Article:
Some cremations and the partial remains of at least forty-six individuals – both male and female and of all ages – have been found inside, together with grave goods including pottery, beads and stone implements such as a dagger, dated to between 3000 and 2600 BC. The tomb was closed sometime around 2000 BC and the main passage filled with earth, stones, rubble and debris. The forecourt was then blocked with sarsen boulders and a false entrance of twin sarsen uprights constructed. Finally, three massive sarsen blocking-stones were erected across the front (eastern end) of the tomb.
English Heritage

For comparison, the Averbury henge and stone circles were constructed about 2850-2200 BCE. So not built by the same people and not even used by the same people. The infilling seems to have started before or about the same time as the henge constrction started, and not that long after that was finished, the barrow was sealed. Burial barrows are just so last millenium. Or maybe the kids kept sneaking off to have parties in there, or cows were getting lost.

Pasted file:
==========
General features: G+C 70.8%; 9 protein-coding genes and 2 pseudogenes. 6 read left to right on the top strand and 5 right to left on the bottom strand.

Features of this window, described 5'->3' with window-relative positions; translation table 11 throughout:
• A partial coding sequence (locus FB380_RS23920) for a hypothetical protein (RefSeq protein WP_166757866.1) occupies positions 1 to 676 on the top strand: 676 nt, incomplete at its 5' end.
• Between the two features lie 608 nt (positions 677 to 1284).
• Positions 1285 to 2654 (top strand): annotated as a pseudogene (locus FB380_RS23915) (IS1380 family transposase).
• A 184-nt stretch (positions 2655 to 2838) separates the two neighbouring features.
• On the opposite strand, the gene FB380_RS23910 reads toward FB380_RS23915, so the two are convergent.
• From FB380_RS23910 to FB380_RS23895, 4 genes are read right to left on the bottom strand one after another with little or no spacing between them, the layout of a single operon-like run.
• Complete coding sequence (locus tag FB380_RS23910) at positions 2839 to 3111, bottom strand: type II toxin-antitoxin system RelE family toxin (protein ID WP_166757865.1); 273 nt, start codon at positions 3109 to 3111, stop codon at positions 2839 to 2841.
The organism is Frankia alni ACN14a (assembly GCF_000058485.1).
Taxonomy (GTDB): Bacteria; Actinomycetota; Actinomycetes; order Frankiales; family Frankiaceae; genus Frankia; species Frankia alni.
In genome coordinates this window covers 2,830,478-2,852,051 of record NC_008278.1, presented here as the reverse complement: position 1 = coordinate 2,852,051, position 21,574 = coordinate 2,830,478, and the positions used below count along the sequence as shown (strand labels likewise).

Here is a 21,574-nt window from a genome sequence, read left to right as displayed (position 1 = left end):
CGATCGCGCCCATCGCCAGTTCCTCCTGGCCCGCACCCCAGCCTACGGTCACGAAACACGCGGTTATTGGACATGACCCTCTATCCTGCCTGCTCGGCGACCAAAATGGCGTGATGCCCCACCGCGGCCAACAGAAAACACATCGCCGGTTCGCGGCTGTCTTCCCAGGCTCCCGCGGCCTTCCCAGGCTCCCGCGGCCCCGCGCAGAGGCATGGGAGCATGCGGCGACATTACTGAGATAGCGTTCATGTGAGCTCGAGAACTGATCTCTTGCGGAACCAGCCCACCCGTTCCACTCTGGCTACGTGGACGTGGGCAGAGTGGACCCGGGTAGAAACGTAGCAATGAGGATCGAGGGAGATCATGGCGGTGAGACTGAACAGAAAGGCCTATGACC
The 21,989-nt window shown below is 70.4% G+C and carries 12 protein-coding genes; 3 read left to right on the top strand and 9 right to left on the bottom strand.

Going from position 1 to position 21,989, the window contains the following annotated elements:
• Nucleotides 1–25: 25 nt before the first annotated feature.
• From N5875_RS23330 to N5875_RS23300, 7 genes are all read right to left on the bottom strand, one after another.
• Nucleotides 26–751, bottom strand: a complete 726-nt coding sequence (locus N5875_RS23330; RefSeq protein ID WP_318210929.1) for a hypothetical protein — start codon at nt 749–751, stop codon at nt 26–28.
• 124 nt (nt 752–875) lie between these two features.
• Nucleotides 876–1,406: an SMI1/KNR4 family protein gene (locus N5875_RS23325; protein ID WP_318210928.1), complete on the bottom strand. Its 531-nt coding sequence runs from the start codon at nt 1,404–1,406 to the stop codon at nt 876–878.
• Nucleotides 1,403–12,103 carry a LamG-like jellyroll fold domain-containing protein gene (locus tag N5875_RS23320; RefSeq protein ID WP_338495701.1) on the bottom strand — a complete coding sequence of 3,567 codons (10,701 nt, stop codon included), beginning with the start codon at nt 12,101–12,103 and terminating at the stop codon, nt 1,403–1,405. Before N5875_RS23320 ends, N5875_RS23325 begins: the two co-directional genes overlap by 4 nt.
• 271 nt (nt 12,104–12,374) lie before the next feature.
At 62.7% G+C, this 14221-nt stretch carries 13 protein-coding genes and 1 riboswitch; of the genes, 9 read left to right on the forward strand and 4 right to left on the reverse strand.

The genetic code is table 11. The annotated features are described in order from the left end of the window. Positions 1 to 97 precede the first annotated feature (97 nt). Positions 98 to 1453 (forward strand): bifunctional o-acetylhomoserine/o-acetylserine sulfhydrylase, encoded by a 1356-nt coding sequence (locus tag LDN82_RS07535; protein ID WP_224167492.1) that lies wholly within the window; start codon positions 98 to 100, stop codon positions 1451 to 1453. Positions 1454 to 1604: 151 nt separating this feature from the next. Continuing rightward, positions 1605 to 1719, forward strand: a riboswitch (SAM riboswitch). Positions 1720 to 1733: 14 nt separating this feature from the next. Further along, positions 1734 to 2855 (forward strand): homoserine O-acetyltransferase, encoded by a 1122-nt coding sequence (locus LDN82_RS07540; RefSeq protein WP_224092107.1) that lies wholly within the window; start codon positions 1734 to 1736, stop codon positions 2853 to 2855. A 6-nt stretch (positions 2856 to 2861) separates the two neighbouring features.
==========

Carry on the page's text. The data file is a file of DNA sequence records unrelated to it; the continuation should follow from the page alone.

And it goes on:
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Glastonbury Abbey

I loved this place. It was full of interesting things to look at and also good for just sitting quietly. I went first thing in the morning. There were maybe a dozen other people there, but as it’s a big site (there’s some gardens off to the side), it felt more deserted than crowded. As the entry ticket lets you come and go throughout the day, I went back just before the last entry and stayed until closing.

The first thing you see on entry is the Lady Chapel.

The monastery that was here dates back to Saxon times, the 7th or 8th century, and there was a church here before that. It was an important–and influential–institution in Medieval Christian England.

But in 1184 there was big fire that burnt down many of the monastery’s buildings, and the old church as well. As a replacement, the monks wanted to build a great church but they ran out of money. Then they discovered the tomb of King Arthur and his second wife! Which brough pilgrims (and money). Who says God doesn’t perform miracles.